Then, in an even lower voice, Magda asks, “Who was that man Pete and I saw you with today, Heather? The handsome one?”

“That was Cooper,” I say, since I’ve told Magda all about Cooper…as one does, naturally, discuss hotties over sloppy joes on one’s lunch break.

“That was Cooper?” Magda looks aghast. “Oh, honey, no wonder—”

“No wonder what?”

“Oh, never mind.” Magda pats me on the arm in a gesture that would have been comforting if I hadn’t, you know, been terrified of being poked by one her nails. “It will turn out all right. Maybe.”

“Uh, thanks.” I’m not at all sure what she was talking about…or that I wanted to know. I turn my attention to Roberta Pace’s roommate.

Lakeisha looks really, really sad. Her hair is done up in braids all over her head, and at the end of each braid is a brightly colored bead. The beads click together whenever Lakeisha moves her head.

“Lakeisha,” I say, gently. “I understand you have an appointment to speak to someone at counseling services. I’m here to walk you there. Are you ready to go?”

Lakeisha nods. But she doesn’t stand up. I glance at Magda.

“Maybe she wants a rest,” Magda says. “Does my little movie star want a rest?”

Lakeisha hesitates a moment. Then she says, “No, it’s okay. Let’s go.”

“You sure you don’t want a DoveBar?” Magda asks. Because DoveBars are, actually, the solution to nearly every problem in the universe.

But Lakeisha just shakes her head, causing her hair beads to rattle musically.

Which is surely how she stays so skinny. Refusing DoveBars when offered, I mean. I can’t remember ever turning down an offer of free ice cream. Especially a DoveBar.

Our walk out of the building is slow-paced and somber. They are letting students back into the building a few at a time, with the warning that they’ll have to use the stairs to get to their rooms. As one might expect in such a small community, word of another death has spread fast, and when the students see Lakeisha and me leaving the building together, there is a lot of whispering—“That’s the roommate,” I hear, and someone else responding, “Oh, poor thing.” Lakeisha either doesn’t hear it or chooses to ignore it. She walks with her head held high, but her gaze lowered.

We’re standing on the street corner, waiting for the crossing sign to change, when I finally get the courage to bring up what I want to know.

“Lakeisha,” I say. “Do you know if Roberta had a date last night?”

Lakeisha looks over at me like she’s seeing me for the first time. She’s a tiny little thing, all cheekbones and knees. The little bag of Gummi Bears Magda had pressed on her, and which she still carries, seems to be weighing her down.

She says, “Excuse me?” in a soft voice.

“Your roommate. Did she have a date last night?”

“I think so. I don’t really know,” Lakeisha replies, in an apologetic whisper that’s hard to hear above the sound of all the traffic. “I went out last night—I had dance rehearsal at eight. Bobby was asleep by the time I got back. It was real late, after midnight. And she was still asleep when I went down to breakfast this morning.”

Bobby. Had they been close, Lakeisha and her Ziggy-loving roommate? They must have been, if she’d called her Bobby. What am I doing, interrogating the poor girl this way, after she’s had such a shock?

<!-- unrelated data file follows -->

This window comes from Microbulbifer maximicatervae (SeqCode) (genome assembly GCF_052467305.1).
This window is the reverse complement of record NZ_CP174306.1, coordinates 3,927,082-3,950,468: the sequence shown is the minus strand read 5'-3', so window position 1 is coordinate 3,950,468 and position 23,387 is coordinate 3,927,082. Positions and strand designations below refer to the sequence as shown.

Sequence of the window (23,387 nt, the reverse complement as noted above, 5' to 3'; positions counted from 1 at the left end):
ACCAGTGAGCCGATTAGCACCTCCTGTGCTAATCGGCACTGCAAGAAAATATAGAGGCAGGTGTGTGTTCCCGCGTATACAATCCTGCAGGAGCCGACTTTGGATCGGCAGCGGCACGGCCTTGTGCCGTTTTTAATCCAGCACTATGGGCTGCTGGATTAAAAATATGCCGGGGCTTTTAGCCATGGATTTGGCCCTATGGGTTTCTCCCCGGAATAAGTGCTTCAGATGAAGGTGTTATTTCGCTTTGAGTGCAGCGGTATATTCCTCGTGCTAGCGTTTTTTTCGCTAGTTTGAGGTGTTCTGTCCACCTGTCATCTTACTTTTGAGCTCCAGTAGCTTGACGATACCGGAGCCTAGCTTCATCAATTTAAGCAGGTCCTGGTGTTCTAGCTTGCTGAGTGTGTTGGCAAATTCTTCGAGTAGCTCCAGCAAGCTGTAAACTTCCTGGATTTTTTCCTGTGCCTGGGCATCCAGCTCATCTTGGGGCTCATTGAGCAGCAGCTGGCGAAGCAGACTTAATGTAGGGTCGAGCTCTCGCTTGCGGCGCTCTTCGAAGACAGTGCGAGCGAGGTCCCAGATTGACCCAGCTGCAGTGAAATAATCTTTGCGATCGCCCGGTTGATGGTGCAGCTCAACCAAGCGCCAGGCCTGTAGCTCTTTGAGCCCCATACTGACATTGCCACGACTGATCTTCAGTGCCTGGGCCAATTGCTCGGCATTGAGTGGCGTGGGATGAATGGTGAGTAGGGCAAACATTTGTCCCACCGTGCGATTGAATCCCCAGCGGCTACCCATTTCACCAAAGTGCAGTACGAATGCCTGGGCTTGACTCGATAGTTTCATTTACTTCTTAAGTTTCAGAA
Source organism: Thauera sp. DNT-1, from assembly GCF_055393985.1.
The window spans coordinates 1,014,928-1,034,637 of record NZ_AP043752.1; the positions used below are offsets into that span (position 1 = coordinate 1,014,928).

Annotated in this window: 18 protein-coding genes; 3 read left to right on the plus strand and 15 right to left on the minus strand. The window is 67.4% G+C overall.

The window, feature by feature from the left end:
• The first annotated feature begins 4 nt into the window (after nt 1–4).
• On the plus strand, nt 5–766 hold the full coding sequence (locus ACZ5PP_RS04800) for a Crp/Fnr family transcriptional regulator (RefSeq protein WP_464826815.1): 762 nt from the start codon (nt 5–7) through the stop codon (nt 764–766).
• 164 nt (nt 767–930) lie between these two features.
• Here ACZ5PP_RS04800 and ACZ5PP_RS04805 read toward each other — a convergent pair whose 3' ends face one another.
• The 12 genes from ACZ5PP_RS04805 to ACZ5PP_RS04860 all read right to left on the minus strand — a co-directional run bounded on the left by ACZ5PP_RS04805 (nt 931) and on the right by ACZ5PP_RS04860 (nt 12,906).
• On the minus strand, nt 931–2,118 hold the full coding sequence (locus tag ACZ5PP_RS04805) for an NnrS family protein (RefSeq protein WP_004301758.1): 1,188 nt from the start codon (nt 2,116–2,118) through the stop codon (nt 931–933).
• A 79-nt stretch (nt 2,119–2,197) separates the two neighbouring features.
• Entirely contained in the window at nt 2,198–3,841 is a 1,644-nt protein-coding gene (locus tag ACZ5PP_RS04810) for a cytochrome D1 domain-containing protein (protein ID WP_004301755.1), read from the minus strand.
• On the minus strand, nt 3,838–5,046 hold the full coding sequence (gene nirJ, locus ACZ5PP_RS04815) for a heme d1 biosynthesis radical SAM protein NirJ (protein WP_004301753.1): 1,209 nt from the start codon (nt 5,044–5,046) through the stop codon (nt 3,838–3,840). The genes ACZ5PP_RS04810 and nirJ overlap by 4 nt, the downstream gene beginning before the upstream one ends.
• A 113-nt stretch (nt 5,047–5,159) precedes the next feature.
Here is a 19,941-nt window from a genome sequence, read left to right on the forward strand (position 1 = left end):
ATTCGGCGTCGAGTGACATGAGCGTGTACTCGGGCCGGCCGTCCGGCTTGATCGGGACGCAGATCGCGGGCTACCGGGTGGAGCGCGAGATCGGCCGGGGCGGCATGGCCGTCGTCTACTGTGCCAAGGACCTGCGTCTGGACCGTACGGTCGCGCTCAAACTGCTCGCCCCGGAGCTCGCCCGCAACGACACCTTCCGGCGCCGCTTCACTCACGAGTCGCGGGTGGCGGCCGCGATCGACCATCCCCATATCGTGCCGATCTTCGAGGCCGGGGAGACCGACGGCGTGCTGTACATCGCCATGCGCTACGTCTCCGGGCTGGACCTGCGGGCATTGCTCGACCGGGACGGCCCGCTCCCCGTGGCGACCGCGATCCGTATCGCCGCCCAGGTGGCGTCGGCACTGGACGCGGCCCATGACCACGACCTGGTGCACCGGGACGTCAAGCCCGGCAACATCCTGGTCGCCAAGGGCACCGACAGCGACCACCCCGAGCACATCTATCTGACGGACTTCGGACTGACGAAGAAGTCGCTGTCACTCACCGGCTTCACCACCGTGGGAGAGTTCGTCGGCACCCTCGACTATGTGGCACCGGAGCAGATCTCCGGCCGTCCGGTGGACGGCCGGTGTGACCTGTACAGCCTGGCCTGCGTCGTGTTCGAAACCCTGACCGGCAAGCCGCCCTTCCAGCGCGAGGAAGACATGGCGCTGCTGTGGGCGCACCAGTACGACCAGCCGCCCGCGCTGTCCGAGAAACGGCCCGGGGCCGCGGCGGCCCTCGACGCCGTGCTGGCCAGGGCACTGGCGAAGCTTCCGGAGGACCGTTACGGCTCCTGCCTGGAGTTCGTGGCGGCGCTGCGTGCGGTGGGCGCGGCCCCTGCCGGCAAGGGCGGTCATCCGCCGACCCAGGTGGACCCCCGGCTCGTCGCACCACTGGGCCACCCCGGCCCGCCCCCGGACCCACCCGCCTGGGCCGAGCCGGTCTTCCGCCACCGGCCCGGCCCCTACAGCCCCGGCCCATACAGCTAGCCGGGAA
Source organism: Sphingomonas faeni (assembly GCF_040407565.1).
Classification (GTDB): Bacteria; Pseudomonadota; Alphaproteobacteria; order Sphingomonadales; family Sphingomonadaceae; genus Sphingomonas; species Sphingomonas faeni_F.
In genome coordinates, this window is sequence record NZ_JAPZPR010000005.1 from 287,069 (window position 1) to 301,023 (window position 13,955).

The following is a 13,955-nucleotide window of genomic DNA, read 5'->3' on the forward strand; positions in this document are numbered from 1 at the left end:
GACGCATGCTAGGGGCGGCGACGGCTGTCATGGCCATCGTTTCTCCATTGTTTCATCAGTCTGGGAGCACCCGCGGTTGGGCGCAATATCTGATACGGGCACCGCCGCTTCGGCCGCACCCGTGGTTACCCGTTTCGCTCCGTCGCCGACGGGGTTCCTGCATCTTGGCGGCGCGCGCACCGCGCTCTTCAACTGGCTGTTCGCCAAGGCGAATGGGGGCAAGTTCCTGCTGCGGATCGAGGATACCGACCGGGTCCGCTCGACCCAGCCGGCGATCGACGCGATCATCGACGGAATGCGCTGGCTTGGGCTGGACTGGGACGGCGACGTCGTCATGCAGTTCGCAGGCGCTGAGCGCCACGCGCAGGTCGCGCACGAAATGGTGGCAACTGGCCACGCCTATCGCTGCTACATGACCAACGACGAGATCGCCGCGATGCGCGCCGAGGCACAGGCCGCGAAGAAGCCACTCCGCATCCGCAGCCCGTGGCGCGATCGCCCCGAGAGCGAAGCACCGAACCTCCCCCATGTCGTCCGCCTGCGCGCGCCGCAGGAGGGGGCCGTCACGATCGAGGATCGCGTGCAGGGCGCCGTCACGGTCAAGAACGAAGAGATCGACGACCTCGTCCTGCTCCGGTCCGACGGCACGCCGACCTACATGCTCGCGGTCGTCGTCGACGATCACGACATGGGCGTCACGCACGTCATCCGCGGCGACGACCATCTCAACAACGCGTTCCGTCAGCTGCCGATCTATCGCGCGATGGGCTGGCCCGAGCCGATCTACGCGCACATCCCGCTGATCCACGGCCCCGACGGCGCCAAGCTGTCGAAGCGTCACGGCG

Is Jordan right? About what he’d accused me the other day. Had I turned hard?

I guess so, since next thing I knew, I was trying again.

“The reason I ask, Lakeisha—” I feel like a total and complete heel. Maybe it’s all right, you know, if you feel like a jerk. Know what I mean? I mean, I’ve read that crazy people—sorry, I mean mentally disturbed people—never consider themselves mentally disturbed. So maybe real jerks never consider themselves jerks. So the fact that I feel like a jerk means that I couldn’t possibly be one…

I’ll have to remember to ask Sarah.

“The reason I ask is that the police”—slight lie, but oh well—“the police found a used condom under Roberta’s bed this morning. It was, uh, pretty fresh.”

This seems to clear a little of the fog out of Lakeisha’s head. She looks at me, and this time, I can tell she really sees me.

“Excuse me?” she asks, in a stronger voice.

“A condom. Under Roberta’s bed. It had to have been from last night.”

“No way,” Lakeisha says, firmly. “There is no way. Not Bobby. She’s never—” She breaks off and studies her Nikes. “No,” she says, again, and shakes her head with such force that the beads on the ends of her braids click like castanets.

“Well, someone had to have left that condom,” I say. “If it wasn’t Roberta, who—”

“Oh my God” Lakeisha suddenly interrupts, with actual excitement in her voice. “It had to be Todd!”

“Who’s Todd?”

“Todd is the man. Bobby’s man. The new man. Bobby never had a man before.”

“Oh,” I say, somewhat taken aback by this information. “She was…um—”

“A virgin, yeah,” Lakeisha says, distractedly. She’s still trying to digest the information I’ve given her. “They must have—they must have done the deed after I left. He must have come over! She musta been so excited.”

Then Lakeisha’s excitement dies and she shakes her head again. “Then she had to go and do something so stupid—”

Okay. Now we were getting somewhere.

I slow down my pace, and Lakeisha slows hers as well, unconsciously. We are within two blocks of the counseling center.

“So elevator surfing wasn’t something your roommate did regularly?” I ask, even though I already know the answer.

“Bobby?” Lakeisha’s voice breaks. “Elevator surf? No! Never. Why would she go and do something so stupid? She’s a smart girl—was a smart girl,” she corrects herself. “Too smart for that, anyway. Besides,” she adds. “Bobby was afraid of heights. She never even wanted to look out the window, she thought we were up too high as it was.”

I knew it. I knew it. Someone had pushed her. It’s the only explanation.

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